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Jennifer Broadhurst   Professor  Other 
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Jennifer Broadhurst published an article in September 2015.
Top co-authors
S.T.L. Harrison

37 shared publications

J.-P. Franzidis

27 shared publications

Y. Hansen

6 shared publications

A.H. Hesketh

3 shared publications

Publication Record
Distribution of Articles published per year 
(1993 - 2015)
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Article 1 Read 1 Citation A mineralogical approach to evaluating laboratory scale acid rock drainage characterisation tests M. Becker, N. Dyantyi, J.L. Broadhurst, Susan T.L. Harrison,... Published: 01 September 2015
Minerals Engineering, doi: 10.1016/j.mineng.2015.06.015
DOI See at publisher website
Article 2 Reads 0 Citations Life cycle assessment of the desulfurisation flotation process to prevent acid rock drainage: A base metal case study J.L. Broadhurst, M.C. Kunene, H. von Blottnitz, J.-P. Franzi... Published: 01 May 2015
Minerals Engineering, doi: 10.1016/j.mineng.2014.10.013
DOI See at publisher website
Article 2 Reads 6 Citations Mineral carbonation of PGM mine tailings for CO2 storage in South Africa: A case study N.A. Meyer, J.U. Vögeli, M. Becker, J.L. Broadhurst, D.L. Re... Published: 01 May 2014
Minerals Engineering, doi: 10.1016/j.mineng.2013.10.014
DOI See at publisher website
Article 1 Read 0 Citations A comparison of pyrrhotite rejection and passivation in two nickel ores T. Chimbganda, M. Becker, J.L. Broadhurst, S.T.L. Harrison, ... Published: 01 June 2013
Minerals Engineering, doi: 10.1016/j.mineng.2013.03.031
DOI See at publisher website
Article 2 Reads 2 Citations Mitigating acid rock drainage risks while recovering low-sulfur coal from ultrafine colliery wastes using froth flotatio... J.-P. Franzidis, J.L. Broadhurst, C. Kazadi Mbamba, S.T.L. H... Published: 01 March 2012
Minerals Engineering, doi: 10.1016/j.mineng.2012.02.001
DOI See at publisher website
ABS Show/hide abstract
Ultrafine coal wastes contain sulfide minerals, particularly pyrite, which oxidize and give rise to acid rock drainage (ARD) resulting in extensive and prolonged contamination of local ground and surface waters. Currently, mining operations emphasise an end-of-pipe approach to ARD management using costly chemical or biological treatment techniques, which do not address the long term problem of achieving sustainable closure solutions within the resource lifetime. Eliminating ARD potential before waste disposal would have a major beneficial impact on water quality and facilitate long term closure solutions. Recovering a saleable coal product would be an added economic incentive.This paper presents the results of an investigation to establish the feasibility of a two-stage flotation process to produce: (i) a low-volume sulfide-rich concentrate, (ii) a high-volume benign (low sulfur) tailings, and (iii) a coal concentrate. Laboratory-scale batch flotation experiments were carried out using an oily collector to float coal from samples of coal ultrafines and a xanthate collector to recover acid-generating sulfides. The results of acid generating potential tests (both static and biokinetic) indicate that a low-sulfur tailings with low ARD potential may be produced, together with a coal ultrafine concentrate stream with a low ash content. Graphical Highlights► We propose a two-stage flotation process to mitigate ARD in ultrafine colliery waste. ► We test the process using an inertinite-rich medium rank bituminous colliery waste. ► Clean coal product and a low-volume sulfide-rich stream are produced as concentrates. ► The low-sulfur tailings have increased acid neutralizing capacity, reducing ARD risk. ► A new biokinetic ARD potential test confirms the tailings as being non-acid forming.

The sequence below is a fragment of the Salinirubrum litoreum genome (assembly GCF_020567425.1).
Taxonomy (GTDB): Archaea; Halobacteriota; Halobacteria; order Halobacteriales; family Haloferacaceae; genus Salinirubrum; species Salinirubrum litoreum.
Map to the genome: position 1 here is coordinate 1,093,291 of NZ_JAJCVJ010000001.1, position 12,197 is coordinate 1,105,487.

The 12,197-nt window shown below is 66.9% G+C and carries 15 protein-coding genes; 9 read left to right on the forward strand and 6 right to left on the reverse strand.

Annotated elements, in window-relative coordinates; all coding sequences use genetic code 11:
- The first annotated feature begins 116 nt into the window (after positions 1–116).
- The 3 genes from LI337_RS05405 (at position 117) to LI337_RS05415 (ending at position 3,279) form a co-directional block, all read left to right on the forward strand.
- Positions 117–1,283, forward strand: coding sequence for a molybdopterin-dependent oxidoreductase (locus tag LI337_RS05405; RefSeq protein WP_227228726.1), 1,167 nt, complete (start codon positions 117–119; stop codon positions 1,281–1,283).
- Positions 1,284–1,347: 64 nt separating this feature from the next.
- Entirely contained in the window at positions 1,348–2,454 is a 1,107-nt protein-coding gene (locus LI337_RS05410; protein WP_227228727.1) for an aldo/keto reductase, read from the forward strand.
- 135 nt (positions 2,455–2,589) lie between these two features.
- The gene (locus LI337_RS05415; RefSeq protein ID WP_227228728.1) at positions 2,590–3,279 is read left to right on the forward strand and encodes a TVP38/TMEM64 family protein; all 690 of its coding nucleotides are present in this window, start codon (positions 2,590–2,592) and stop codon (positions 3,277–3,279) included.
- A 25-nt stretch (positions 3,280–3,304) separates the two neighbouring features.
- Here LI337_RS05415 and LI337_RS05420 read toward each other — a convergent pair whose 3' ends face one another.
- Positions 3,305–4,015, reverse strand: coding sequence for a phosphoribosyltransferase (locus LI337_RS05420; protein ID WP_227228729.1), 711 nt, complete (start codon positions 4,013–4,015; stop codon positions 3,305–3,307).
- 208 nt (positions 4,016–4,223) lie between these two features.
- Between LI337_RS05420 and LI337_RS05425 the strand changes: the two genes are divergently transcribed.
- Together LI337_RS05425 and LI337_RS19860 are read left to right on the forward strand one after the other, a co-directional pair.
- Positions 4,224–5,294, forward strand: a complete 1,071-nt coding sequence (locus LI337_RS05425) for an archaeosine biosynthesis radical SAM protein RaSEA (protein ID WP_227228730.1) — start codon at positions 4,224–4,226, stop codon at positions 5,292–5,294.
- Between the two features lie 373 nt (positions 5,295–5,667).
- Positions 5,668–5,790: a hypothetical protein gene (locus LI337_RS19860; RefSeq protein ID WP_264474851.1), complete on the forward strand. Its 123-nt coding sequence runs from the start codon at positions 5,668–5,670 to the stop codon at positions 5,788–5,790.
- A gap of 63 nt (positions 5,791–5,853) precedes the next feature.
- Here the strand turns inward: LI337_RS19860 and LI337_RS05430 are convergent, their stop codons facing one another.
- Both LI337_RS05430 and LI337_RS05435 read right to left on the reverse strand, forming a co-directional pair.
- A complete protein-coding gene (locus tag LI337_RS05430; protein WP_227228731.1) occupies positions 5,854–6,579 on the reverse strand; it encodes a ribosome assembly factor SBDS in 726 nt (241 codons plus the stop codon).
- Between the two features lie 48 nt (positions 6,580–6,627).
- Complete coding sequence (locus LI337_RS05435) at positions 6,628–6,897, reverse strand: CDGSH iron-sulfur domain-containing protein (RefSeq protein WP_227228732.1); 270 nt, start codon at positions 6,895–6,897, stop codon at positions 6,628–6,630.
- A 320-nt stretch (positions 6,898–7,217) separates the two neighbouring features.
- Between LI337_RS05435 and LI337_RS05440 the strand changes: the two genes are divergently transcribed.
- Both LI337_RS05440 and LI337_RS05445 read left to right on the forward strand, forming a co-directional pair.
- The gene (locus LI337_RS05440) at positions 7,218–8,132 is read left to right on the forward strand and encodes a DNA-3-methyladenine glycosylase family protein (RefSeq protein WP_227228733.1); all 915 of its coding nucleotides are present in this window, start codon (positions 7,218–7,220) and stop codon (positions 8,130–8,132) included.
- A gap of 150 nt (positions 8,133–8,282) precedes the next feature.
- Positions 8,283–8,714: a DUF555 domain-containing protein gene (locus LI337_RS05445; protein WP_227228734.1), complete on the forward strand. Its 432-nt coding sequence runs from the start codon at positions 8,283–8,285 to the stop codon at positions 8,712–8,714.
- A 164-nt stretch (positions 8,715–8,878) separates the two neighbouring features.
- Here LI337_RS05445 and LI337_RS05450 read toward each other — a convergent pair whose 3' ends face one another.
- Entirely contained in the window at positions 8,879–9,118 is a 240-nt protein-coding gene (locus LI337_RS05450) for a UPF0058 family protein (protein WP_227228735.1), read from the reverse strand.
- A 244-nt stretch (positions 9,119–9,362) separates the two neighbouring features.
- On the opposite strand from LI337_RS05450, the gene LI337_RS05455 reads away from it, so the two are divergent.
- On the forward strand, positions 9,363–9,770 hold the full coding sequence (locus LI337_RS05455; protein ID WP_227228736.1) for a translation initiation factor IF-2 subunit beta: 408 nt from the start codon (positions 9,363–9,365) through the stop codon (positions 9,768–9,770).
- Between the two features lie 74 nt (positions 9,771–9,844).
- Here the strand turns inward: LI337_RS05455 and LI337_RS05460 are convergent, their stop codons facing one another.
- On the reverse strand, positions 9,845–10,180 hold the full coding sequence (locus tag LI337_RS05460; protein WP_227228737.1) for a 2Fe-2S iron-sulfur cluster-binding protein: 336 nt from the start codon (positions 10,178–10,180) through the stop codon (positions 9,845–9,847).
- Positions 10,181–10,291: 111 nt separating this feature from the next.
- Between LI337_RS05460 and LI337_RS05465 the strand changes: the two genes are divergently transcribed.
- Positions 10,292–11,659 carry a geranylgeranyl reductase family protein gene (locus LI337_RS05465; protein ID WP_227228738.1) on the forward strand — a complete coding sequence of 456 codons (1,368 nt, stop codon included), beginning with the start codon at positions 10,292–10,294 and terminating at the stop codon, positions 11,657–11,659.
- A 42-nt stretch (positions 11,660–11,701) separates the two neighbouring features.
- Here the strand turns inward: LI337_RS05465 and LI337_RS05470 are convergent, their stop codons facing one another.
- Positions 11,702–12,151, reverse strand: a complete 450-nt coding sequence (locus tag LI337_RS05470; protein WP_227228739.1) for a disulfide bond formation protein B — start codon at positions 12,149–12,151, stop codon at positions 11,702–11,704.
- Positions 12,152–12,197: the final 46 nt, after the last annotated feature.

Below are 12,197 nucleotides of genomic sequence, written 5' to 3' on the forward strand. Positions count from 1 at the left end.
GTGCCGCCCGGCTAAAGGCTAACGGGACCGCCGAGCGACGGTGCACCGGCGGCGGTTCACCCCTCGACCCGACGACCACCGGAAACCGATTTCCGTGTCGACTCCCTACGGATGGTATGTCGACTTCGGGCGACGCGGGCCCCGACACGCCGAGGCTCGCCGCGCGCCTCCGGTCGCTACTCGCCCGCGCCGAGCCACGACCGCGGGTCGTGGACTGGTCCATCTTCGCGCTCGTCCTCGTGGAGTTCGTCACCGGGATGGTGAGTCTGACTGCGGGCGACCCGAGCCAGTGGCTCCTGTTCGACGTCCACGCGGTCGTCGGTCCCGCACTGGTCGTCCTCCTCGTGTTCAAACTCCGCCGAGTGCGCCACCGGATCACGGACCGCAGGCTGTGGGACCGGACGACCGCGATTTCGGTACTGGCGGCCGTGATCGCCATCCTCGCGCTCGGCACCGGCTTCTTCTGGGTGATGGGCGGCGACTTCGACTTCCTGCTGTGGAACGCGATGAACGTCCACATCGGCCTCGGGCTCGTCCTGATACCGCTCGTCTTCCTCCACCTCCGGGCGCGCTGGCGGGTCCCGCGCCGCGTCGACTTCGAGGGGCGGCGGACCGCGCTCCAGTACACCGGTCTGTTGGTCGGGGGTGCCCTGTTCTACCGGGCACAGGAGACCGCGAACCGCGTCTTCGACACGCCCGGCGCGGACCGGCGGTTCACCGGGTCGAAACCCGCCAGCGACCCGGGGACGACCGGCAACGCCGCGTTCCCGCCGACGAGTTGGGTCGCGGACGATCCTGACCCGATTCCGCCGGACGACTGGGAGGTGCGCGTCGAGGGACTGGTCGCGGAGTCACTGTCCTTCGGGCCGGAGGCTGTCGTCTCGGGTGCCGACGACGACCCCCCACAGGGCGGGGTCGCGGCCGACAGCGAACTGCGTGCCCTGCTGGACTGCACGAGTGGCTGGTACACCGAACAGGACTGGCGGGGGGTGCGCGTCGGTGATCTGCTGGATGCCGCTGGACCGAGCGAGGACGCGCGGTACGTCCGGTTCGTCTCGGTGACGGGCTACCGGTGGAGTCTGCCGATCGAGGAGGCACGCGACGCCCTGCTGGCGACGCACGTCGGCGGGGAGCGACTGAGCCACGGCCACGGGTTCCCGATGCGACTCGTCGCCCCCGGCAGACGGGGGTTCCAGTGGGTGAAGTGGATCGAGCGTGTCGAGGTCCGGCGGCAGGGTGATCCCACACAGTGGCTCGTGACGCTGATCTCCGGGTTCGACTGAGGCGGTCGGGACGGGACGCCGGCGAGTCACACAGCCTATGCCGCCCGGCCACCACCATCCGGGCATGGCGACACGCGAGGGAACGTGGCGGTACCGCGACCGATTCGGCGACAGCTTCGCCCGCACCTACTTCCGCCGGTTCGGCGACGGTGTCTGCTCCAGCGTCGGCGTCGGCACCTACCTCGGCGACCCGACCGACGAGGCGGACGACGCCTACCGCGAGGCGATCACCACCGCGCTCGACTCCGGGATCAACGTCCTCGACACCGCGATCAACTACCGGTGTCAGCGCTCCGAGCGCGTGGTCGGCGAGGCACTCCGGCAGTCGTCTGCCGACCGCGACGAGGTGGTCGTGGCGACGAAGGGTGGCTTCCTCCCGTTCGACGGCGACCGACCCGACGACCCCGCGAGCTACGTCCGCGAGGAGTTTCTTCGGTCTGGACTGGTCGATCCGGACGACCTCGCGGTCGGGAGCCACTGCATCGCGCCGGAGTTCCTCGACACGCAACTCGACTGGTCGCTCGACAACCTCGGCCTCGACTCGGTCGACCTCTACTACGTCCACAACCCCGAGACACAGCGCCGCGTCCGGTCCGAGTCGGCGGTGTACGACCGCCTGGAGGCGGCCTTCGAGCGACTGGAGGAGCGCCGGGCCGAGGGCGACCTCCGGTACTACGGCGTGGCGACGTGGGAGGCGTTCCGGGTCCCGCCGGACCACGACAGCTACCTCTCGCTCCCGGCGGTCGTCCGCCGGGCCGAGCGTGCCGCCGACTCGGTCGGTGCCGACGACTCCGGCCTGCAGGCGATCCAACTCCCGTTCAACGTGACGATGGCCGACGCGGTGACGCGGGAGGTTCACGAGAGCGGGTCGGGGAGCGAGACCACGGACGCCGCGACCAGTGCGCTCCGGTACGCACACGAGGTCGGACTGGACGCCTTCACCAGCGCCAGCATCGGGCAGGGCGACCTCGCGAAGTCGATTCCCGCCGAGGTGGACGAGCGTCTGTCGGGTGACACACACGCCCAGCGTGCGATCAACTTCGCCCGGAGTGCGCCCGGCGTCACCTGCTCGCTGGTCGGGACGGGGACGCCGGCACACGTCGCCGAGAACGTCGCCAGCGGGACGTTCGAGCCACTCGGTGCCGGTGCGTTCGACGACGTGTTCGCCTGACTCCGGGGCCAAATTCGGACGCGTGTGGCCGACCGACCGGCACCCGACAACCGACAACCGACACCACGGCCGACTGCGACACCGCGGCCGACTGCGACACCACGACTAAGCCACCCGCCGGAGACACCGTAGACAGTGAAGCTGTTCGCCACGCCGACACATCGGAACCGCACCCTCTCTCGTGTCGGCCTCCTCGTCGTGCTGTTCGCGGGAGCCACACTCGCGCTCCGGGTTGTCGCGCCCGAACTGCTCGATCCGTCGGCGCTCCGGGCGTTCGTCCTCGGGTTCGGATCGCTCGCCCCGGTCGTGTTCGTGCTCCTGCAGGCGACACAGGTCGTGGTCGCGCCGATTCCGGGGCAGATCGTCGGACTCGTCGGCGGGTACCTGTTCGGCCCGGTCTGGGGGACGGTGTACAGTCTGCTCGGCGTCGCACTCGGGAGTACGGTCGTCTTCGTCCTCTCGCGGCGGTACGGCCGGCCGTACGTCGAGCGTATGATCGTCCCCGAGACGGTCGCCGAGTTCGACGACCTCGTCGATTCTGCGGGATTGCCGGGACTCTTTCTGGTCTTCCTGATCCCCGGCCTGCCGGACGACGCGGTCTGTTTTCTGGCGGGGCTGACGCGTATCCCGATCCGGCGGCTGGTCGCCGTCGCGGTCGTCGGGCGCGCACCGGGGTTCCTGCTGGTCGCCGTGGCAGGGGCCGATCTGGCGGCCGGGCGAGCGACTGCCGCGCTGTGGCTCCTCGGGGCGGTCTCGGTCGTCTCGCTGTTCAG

Article 1 Read 4 Citations Mitigating the generation of acid mine drainage from copper sulfide tailings impoundments in perpetuity: A case study fo... A.H. Hesketh, J.L. Broadhurst, S.T.L. Harrison Published: 01 February 2010
Minerals Engineering, doi: 10.1016/j.mineng.2009.09.020
DOI See at publisher website
ABS Show/hide abstract
Acid mine drainage (AMD) is one of the most serious and pervasive challenges facing the minerals industry. Current philosophy in sulfide tailings management takes an end-of-pipe approach which is yet to be shown to be sufficient to prevent post-closure impacts from AMD and guarantee “walk-away” status. An improved, integrated approach to tailings management and AMD mitigation is proposed, whereby conventional tailings are separated with the use of flotation into a largely benign tailings stream and a sulfide-rich product. The key features of this conceptual approach are outlined and partly demonstrated for the case of porphyry-type copper sulfide tailings. The significance of this approach is that it provides a basis for the identification of opportunities for the development of new process designs incorporating waste management systems for mitigating AMD in a manner consistent with the principles of cleaner production and sustainable development.